Maintenance is a key cost associated with flying club operations that can be controlled through effective management. A maintenance officer is normally assigned to manage the club aircraft to track inspections, maintenance issues, and scheduling. In the club environment especially with older aircraft, maintenance squawks can add up quickly, potentially keeping an aircraft grounded.
FAR 91.409 requires aircraft inspections according to the type of aircraft and operation. An annual inspection is required every 12 calendar months. A 100-hr. inspection is required in addition to an annual inspection if the aircraft is being operated for compensation or hire. In the club environment this requirement is normally not triggered.
The third option is a progressive inspection; this type of inspection is normally reserved for larger part 25 aircraft that have a manufacture’s approved maintenance schedule. I have seen cases of part 23 aircraft being approved for this type of inspection, but the process can be costly unless the manufacturer originally certified the type with a progressive maintenance schedule or someone with a similar type aircraft has a FAA approved schedule.
Inspections are a required part of operating an aircraft and the options below can assist with lowering costs and downtime by staying ahead of maintenance issues prior to the required inspections.
There are a few things clubs can do to lower costs and prevent downtime: Preventive maintenance, owner assisted maintenance, and buying consumables in bulk. Preventive maintenance under FAR part 43 details items that aircraft operators can repair and replace on their own without an A&P license. This is a great option for club members to learn more about their aircraft and help with maintenance costs.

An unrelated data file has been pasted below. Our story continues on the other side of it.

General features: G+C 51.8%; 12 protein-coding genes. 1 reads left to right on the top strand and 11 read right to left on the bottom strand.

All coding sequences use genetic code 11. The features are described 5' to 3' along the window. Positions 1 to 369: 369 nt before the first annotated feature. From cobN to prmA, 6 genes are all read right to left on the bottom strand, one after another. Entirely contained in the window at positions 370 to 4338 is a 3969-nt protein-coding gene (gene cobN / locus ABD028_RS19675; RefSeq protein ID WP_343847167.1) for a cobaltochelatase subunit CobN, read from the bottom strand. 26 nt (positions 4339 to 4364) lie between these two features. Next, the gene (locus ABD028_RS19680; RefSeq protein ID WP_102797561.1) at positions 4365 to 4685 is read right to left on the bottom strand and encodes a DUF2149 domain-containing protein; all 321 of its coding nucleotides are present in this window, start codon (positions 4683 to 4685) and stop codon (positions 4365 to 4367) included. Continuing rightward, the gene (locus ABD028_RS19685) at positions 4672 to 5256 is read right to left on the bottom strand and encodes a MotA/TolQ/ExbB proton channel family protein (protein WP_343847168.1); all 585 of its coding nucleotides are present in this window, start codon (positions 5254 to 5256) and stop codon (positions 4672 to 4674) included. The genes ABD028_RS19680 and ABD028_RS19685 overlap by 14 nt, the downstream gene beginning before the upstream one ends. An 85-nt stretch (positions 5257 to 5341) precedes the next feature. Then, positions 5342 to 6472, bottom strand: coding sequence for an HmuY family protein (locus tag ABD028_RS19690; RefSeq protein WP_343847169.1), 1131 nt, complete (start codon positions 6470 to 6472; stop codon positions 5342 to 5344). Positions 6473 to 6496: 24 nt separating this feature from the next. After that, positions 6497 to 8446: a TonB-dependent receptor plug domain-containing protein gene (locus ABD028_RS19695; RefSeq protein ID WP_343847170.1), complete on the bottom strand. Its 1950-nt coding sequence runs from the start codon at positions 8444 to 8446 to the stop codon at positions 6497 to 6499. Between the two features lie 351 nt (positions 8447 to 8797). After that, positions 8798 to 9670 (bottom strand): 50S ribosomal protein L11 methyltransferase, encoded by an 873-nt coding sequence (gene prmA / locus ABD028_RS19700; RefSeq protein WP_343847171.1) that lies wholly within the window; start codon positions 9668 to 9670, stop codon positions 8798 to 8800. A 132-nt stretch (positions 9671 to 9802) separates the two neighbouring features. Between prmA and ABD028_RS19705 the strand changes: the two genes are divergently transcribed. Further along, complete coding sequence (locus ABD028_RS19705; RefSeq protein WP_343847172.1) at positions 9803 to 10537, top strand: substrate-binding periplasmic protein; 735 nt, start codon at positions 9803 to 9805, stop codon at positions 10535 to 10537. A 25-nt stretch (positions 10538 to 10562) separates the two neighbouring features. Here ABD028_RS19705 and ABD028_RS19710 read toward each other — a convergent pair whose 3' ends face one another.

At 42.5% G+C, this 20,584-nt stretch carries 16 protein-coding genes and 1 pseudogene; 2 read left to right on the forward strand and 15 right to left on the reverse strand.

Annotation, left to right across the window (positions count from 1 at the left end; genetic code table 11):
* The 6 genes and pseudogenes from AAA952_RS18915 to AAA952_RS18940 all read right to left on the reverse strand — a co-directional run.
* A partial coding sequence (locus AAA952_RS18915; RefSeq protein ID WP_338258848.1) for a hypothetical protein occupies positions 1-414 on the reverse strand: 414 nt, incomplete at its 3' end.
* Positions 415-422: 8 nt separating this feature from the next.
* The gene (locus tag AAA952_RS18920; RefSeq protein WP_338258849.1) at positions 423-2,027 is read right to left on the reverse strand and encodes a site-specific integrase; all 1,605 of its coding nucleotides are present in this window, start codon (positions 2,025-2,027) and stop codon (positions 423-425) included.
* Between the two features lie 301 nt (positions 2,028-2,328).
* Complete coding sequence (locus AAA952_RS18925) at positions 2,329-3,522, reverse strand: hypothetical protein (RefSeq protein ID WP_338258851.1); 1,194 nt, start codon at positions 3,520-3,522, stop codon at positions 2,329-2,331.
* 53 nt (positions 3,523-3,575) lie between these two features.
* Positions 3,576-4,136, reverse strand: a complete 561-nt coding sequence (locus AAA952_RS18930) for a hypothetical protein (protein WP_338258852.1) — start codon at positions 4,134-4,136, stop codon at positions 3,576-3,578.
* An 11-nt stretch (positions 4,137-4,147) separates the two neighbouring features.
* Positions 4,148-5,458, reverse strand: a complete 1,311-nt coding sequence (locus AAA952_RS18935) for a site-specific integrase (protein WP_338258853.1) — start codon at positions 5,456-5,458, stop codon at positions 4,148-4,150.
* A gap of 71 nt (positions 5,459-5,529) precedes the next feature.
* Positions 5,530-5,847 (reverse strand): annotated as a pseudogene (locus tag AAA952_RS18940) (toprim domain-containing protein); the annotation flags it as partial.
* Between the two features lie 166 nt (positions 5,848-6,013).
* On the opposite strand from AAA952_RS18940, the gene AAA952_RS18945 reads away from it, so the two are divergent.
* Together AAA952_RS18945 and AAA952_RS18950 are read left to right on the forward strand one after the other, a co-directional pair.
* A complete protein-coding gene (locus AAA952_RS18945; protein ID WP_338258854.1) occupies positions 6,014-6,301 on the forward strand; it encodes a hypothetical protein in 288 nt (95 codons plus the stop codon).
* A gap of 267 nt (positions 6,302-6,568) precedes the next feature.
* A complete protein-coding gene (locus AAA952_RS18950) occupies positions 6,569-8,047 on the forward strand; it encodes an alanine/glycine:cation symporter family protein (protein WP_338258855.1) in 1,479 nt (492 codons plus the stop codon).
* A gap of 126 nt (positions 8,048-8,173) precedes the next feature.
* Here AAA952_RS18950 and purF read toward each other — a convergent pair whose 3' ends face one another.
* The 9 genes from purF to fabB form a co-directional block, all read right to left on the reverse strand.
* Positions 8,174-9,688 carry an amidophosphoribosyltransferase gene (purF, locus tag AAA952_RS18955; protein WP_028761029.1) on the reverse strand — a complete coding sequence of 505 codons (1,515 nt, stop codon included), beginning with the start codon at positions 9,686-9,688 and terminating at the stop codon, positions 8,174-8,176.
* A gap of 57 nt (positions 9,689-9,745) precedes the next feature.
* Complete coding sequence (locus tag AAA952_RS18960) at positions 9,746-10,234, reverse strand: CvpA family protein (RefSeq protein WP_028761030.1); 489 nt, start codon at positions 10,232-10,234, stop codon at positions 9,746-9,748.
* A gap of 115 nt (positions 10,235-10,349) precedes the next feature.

Most common preventive maintenance tasks:
When a maintenance shop performs an inspection they are required to have a service manual for the aircraft. This should be required equipment in every club when performing preventive or owner assisted maintenance. It not only can guide you through a task, you also can inspect required items while performing the preventive maintenance. A great example of this is preforming an oil change. At least part of the cowling will be off the aircraft and it is the perfect time to take a look around. I have found cracked baffles on my Pitts that could have turned into a major issue just by looking around during an oil change.
Club Member assisted Maintenance
A club member can do any maintenance and repairs to his airplane if he is under the direct supervision of
an A&P mechanic. Having a good relationship with your mechanic or having a mechanic in the club who is willing to work with you is great asset. This also can be a great learning experience for the club members. In many annuals the bulk of the labor is turning screws to remove inspection panels and fairings. It is not necessary to pay a mechanics rate to perform this work if you have willing club members who can turn a screwdriver.
Buy items in bulk
If your aircraft flies as much as it should, buying consumables in bulk such as oil, brake pads, light bulbs, tires, etc. could provide significant cost savings. Changing the oil every 50 hours requires how many quarts required times six per year, even saving a dollar a quart can add up.
Inspections of club aircraft always will be a cost associated with operating aircraft. Catching items early and not deferring them leads to not only a safer aircraft, but lower maintenance bills. Many clubs have experienced A&P’s that can guide club members through helping with maintenance responsibilities, otherwise it’s important to establish a good relationship with a mechanic on your field to keep your aircraft on the flight line.